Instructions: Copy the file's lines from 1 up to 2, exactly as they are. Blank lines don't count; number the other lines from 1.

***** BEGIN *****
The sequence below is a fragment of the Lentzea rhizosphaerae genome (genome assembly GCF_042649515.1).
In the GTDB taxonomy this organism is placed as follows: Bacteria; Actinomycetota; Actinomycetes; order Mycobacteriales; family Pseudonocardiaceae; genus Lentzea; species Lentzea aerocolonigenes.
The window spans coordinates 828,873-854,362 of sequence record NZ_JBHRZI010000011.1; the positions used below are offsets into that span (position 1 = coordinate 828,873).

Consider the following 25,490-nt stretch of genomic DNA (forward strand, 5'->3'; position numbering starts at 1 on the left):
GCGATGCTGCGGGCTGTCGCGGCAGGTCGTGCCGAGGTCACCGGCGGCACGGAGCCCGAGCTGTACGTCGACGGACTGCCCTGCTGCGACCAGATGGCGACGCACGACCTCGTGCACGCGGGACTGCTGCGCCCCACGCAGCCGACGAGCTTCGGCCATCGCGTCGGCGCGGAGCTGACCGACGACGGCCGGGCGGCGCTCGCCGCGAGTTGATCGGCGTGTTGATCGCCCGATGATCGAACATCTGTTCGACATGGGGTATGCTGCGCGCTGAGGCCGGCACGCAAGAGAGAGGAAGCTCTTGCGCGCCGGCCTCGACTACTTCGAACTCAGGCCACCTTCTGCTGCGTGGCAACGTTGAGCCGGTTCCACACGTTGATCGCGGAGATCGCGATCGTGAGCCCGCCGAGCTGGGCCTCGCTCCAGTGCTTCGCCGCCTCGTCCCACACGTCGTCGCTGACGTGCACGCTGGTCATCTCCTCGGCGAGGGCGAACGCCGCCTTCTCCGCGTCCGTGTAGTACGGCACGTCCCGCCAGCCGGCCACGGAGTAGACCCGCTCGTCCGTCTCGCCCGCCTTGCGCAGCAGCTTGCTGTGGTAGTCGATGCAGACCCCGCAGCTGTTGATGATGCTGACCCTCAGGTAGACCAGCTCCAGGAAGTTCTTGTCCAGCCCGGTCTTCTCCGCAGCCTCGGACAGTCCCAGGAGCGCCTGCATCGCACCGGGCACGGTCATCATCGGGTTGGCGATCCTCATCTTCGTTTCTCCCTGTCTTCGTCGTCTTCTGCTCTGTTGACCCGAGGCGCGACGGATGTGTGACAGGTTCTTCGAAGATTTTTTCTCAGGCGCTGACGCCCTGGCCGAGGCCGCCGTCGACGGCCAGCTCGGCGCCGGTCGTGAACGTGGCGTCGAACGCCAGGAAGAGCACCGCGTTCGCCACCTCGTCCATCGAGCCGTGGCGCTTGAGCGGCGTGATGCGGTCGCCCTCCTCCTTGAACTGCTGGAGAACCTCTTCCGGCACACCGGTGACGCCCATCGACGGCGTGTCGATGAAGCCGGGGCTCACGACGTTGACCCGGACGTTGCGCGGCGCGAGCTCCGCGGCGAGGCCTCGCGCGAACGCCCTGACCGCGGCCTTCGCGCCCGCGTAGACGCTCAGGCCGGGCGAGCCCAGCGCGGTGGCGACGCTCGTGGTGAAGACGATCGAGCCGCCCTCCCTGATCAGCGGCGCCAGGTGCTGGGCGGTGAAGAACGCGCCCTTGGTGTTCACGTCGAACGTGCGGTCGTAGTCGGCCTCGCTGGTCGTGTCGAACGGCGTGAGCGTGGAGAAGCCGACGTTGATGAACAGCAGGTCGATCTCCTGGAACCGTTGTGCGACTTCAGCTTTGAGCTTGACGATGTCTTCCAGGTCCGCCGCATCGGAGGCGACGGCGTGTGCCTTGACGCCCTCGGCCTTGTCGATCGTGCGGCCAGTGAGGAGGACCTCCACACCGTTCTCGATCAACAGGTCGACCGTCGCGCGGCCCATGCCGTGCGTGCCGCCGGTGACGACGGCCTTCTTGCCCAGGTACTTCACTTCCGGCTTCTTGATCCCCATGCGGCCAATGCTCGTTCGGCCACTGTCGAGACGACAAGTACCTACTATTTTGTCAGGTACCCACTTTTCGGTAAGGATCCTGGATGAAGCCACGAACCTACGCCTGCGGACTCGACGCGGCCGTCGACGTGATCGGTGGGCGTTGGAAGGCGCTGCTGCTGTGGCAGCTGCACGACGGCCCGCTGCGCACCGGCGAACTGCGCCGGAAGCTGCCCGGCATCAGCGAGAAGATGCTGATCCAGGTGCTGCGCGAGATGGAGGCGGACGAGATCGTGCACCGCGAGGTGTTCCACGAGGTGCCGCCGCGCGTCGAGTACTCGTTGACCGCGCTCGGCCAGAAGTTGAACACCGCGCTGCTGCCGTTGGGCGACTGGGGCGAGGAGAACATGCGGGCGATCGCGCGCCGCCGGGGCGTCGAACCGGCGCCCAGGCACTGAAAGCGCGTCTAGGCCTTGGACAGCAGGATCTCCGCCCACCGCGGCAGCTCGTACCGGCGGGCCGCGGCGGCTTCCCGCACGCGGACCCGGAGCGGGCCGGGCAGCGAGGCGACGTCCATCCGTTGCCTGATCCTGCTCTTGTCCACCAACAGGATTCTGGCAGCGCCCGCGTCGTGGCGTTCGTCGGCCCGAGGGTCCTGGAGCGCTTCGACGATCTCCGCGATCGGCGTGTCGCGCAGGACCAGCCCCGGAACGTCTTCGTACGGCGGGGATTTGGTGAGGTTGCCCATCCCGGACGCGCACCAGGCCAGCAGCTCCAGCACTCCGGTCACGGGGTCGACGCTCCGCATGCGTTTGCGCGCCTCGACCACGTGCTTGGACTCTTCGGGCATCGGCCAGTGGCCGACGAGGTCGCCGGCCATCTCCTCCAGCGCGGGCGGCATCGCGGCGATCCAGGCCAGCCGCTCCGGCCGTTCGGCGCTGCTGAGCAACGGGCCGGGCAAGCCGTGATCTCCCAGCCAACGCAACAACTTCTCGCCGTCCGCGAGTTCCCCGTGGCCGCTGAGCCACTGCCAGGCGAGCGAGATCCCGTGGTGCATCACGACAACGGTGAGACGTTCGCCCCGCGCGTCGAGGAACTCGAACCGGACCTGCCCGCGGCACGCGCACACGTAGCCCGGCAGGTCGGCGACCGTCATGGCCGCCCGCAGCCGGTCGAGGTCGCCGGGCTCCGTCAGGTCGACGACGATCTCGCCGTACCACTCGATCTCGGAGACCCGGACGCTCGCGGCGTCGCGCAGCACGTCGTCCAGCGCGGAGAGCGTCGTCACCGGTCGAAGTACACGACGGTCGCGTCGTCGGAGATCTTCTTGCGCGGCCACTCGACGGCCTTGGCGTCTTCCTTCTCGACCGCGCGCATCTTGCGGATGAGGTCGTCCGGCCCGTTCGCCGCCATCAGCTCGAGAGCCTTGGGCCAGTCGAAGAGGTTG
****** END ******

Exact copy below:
The sequence below is a fragment of the Lentzea rhizosphaerae genome (genome assembly GCF_042649515.1).
In the GTDB taxonomy this organism is placed as follows: Bacteria; Actinomycetota; Actinomycetes; order Mycobacteriales; family Pseudonocardiaceae; genus Lentzea; species Lentzea aerocolonigenes.